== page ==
A patrol boat of the Sri Lankan navy patrols in the port of Colombo, Sri Lanka, in 2011.

A patrol boat of the Sri Lankan navy patrols in the port of Colombo, Sri Lanka, in 2011. Catmiff / Shutterstock

How Smaller States are Choosing Sides in the Indian Ocean

From Sri Lanka to Kenya, governments try to balance major-power influence — except in arms purchases.

As India and China have intensified their geopolitical interest in the Indian Ocean, the region’s smaller states have aimed to balance their political relations with these major powers. But in at least one realm of engagement, countries have resisted balancing their relations. Since 2015, the island countries of Mauritius, Seychelles, and Sri Lanka have procured military equipment only from India, while the coastal countries of Bangladesh, Djibouti, Kenya, Myanmar, Pakistan, and Tanzania have bought solely from China. 

This timeframe is significant because it was in January 2015 that the U.S and India issued and unprecedented Joint Strategic Vision for the Asia-Pacific and Indian Ocean Region. This was shortly after followed by Prime Minister Narendra Modi’s own announcement of India’s “Security and Growth for All in the Region,” or SAGAR, program  a multifaceted effort to engage politically, diplomatically, economically and on security matters with Indian Ocean island states. 

The strategic significance of the area’s island states — notably Sri Lanka, Mauritius, Maldives and the Seychelles — arises primarily from their proximity to key international sea lanes. China, India, Japan, and the United States each have some cooperative but otherwise mostly competing interests and projects in these states, largely for capacity building. Yet these states do have agency and their own agendas, influenced by domestic factors, in their relations with the major powers.

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Under Prime Minister Modi, India has engaged more substantively with each of these states on defense and security. At the same time, China, under the banner of the Maritime Silk Road and the wider Belt and Road Initiative, has substantially increased its involvement in Sri Lanka, Maldives, and the Seychelles; Mauritius is also set to join the initiative. And as China increases its naval activities in the region, Japan, Britain, and the United States are also increasing their relationships with the smaller states. All this adds potential points of contention between those major powers, with commensurate prospects of spilling into the regional states.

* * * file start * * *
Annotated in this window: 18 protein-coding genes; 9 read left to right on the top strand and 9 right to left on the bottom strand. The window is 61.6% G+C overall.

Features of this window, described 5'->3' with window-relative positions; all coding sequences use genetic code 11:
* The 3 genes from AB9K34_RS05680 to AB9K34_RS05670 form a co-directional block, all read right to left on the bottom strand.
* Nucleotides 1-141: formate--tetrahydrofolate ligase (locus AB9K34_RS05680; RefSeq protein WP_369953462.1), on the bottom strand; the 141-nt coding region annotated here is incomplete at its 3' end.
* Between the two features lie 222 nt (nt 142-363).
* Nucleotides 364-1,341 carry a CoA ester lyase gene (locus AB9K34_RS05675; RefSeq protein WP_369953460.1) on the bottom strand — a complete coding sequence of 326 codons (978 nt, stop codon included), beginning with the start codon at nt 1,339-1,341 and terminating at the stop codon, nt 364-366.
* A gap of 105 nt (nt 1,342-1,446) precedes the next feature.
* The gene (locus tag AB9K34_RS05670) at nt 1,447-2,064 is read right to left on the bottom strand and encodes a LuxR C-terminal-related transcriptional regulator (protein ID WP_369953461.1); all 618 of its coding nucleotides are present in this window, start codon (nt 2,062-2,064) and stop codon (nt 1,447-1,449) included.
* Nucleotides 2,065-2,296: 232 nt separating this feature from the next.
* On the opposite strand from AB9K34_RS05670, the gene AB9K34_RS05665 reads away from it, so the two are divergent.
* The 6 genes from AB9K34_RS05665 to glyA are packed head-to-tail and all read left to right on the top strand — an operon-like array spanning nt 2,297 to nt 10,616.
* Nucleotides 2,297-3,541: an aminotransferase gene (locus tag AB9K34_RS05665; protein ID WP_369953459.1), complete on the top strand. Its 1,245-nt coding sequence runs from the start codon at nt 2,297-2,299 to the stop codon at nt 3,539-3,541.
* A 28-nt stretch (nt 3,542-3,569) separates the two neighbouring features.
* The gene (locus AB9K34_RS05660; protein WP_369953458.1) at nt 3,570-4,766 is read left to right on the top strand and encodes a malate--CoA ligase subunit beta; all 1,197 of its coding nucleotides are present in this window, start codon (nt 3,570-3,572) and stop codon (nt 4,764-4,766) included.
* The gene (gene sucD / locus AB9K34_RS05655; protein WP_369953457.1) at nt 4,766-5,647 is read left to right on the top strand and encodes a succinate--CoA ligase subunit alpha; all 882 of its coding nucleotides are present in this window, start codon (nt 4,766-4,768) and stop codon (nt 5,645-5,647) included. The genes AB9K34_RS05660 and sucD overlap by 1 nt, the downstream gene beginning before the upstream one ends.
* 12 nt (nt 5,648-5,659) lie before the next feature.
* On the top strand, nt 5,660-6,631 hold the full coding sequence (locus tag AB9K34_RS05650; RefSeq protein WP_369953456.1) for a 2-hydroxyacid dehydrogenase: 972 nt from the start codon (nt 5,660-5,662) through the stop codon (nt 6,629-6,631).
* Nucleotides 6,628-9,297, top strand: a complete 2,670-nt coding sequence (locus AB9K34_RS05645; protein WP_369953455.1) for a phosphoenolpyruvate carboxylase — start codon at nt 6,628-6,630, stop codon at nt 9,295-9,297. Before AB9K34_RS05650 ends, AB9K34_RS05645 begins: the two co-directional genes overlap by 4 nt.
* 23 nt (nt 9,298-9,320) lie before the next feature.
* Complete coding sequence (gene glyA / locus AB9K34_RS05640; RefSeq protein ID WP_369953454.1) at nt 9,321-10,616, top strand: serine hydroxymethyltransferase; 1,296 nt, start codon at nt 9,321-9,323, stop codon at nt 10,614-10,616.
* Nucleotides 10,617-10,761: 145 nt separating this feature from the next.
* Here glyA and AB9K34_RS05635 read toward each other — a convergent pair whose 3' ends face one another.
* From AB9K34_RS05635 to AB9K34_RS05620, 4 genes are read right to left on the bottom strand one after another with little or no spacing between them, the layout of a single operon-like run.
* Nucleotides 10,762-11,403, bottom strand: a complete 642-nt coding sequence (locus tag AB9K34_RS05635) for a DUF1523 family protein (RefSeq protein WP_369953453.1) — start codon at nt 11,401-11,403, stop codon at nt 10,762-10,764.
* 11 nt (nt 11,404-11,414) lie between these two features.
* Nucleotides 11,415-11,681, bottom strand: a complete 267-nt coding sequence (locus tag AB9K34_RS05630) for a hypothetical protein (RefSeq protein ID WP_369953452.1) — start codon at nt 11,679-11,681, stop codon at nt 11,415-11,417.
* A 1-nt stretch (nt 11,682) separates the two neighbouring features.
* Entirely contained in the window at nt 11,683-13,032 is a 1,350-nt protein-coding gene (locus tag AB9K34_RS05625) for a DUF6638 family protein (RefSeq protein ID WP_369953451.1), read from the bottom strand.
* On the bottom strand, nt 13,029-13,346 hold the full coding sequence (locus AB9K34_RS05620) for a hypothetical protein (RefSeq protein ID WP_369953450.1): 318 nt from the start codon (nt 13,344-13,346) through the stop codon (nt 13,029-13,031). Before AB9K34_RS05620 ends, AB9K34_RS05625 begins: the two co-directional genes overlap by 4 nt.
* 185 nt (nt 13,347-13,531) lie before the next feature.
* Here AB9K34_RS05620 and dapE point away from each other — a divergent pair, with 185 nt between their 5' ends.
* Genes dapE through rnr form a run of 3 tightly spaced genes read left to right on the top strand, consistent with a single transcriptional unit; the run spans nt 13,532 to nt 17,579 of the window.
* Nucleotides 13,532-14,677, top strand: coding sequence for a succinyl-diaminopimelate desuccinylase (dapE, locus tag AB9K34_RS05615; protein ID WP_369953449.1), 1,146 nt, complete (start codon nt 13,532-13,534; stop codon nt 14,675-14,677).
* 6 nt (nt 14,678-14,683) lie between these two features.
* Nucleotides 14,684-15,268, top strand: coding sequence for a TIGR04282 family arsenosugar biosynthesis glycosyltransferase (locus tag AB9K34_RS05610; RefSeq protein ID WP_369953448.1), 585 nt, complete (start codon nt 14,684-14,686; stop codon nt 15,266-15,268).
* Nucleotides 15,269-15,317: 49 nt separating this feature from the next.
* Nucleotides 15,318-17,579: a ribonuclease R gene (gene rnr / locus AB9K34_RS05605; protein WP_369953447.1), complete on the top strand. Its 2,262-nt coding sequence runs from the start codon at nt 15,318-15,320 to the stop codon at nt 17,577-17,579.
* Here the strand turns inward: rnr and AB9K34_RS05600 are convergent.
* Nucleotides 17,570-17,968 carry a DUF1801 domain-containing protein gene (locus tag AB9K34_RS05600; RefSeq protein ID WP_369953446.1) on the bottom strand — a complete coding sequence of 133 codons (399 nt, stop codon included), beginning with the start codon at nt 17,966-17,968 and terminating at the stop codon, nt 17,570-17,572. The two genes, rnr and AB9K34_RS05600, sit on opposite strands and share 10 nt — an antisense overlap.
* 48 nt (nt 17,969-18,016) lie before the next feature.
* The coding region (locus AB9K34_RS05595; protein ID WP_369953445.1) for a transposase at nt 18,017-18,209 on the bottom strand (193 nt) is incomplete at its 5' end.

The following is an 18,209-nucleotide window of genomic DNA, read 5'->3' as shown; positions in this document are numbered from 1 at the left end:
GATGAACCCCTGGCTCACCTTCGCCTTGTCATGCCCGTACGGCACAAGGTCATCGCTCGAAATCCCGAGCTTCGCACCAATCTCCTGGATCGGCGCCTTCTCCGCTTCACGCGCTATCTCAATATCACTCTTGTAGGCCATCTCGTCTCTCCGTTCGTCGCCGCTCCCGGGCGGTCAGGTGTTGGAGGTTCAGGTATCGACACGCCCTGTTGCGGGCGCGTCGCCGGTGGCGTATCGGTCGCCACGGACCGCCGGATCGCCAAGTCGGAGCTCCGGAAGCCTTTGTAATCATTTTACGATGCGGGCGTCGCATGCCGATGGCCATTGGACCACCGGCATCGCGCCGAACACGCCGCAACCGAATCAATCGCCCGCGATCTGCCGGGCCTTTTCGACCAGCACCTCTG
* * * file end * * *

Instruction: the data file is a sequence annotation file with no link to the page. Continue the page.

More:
Sri Lanka’s dealings illustrate how the smaller states are working to balance influence and investment by regional powers. China is the major investor in the $1.4 billion Colombo Port City project. Beijing also designed the December 2017 debt-for-equity swap — China calls it a public-private partnership investment — in which Sri Lanka handed over a controlling stake in the southern port of Hambantota and 15,000 acres of surrounding land to China on a 99-year-long lease in return for $1.1 billion in debt relief. But Sri Lanka has also accepted infrastructural investment from other sources. In January 2018, India provided more than $45 million to build a commercial port in the northern harbour at Kankesanthurai, and now is offering some $2 billion to develop the port, oil terminals, and refinery at Trincomalee in northeastern Sri Lanka. As well, on 28 May, India, Japan and Sri Lanka agreed to develop the second foreign-operated container terminal at Colombo port as a joint venture.

And yet neither Sri Lanka nor its small neighbors have so finely balanced their arms imports, according to the Military Balance+ database produced by the International Institute for Strategic Studies, or IISS. This sole-sourcing represents a change for Sri Lanka, which bought Chinese arms during its civil war that ended in 2009, and for Seychelles, which bought from China two light transport aircraft in 2011 and a patrol boat in 2014.

The range and quantity of these purchases also varies. India’s regional customers have procured solely maritime-security-focused equipment, including donated boats. Mauritius bought 12 coastal patrol craft and patrol boats; Seychelles, one maritime patrol aircraft; and Sri Lanka, three offshore patrol ships and ocean-going patrol craft. But Chinese arms sales to the region include a wider selection of air and land as well as maritime security equipment. Pakistan is the biggest customer, having bought 610 main battle tanks and 100 JF-17 fighter ground-attack aircraft. Other sales include Bangladesh’s purchase of 47 main battle tanks and armored recovery vehicles; Kenya’s 30 light forces vehicles; and Tanzania’s 24 light tanks.

Each of these defense contracts depends on India and China’s capacity to deliver equipment to the smaller states, as well as the willingness and financial capacity of each of the smaller states to procure from the two powers. China has a more extensive defense industrial base, suggesting a greater capacity to efficiently meet its delivery obligations. Meanwhile, the Indian government is working to strengthen its own industrial base via the “Make in India” policy, yet many equipment projects have experienced delays and cost overruns.

This state of either-or defense procurement has now come to an end. On 8 July, Sri Lanka received a donated Chinese frigate, and that may encourage its neighbors to become more ecumenical in their own purchases. And it may augur a new phase of bolder strategic initiative from Indian Ocean countries in their own abilities to balance major-power influences — and a new arena of competition for those powers themselves.